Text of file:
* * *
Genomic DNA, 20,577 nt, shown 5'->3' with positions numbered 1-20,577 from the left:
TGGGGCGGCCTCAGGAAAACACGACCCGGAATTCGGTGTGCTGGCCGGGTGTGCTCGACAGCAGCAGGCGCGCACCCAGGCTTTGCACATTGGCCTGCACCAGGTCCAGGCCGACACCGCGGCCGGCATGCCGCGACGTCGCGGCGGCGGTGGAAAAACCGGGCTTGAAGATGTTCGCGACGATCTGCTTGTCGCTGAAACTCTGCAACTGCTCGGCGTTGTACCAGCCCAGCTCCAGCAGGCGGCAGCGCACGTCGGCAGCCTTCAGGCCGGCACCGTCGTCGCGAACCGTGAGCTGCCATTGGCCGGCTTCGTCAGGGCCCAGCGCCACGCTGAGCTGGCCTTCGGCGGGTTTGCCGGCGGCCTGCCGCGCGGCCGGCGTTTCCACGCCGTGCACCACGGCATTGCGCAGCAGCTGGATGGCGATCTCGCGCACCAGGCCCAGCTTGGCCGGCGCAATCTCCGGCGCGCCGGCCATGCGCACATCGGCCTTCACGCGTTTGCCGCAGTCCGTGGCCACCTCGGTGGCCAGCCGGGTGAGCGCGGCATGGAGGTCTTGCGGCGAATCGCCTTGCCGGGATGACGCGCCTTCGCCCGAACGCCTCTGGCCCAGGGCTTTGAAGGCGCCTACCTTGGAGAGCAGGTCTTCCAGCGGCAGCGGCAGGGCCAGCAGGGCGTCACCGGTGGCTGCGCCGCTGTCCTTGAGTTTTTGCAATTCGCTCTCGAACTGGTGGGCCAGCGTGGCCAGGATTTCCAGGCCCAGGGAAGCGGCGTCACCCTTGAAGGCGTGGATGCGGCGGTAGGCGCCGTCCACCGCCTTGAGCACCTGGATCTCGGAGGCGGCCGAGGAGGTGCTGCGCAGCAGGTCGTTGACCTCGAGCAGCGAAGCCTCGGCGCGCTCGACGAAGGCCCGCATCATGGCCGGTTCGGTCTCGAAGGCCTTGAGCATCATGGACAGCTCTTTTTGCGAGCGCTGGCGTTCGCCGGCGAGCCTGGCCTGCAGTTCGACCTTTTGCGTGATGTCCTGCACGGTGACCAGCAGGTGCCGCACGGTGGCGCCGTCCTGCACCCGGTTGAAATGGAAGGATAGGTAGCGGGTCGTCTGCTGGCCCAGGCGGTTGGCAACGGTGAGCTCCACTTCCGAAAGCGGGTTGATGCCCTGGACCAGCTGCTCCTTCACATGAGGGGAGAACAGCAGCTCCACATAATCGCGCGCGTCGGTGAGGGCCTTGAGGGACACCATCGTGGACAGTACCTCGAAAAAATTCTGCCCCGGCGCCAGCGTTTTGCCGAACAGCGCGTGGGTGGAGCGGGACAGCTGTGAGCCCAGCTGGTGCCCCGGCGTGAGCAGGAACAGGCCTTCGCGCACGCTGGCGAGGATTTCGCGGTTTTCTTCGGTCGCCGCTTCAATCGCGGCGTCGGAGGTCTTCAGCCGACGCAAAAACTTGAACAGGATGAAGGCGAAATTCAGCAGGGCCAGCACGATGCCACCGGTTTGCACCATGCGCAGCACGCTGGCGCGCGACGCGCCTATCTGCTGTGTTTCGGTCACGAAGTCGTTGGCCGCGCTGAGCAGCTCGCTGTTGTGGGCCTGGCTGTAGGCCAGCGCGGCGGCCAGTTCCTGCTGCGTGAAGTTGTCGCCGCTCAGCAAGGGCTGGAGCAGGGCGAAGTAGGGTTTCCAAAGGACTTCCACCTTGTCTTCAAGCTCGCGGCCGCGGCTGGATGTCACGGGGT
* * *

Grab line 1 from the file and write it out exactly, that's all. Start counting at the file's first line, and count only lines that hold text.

Genomic DNA, 20,577 nt, shown 5'->3' with positions numbered 1-20,577 from the left: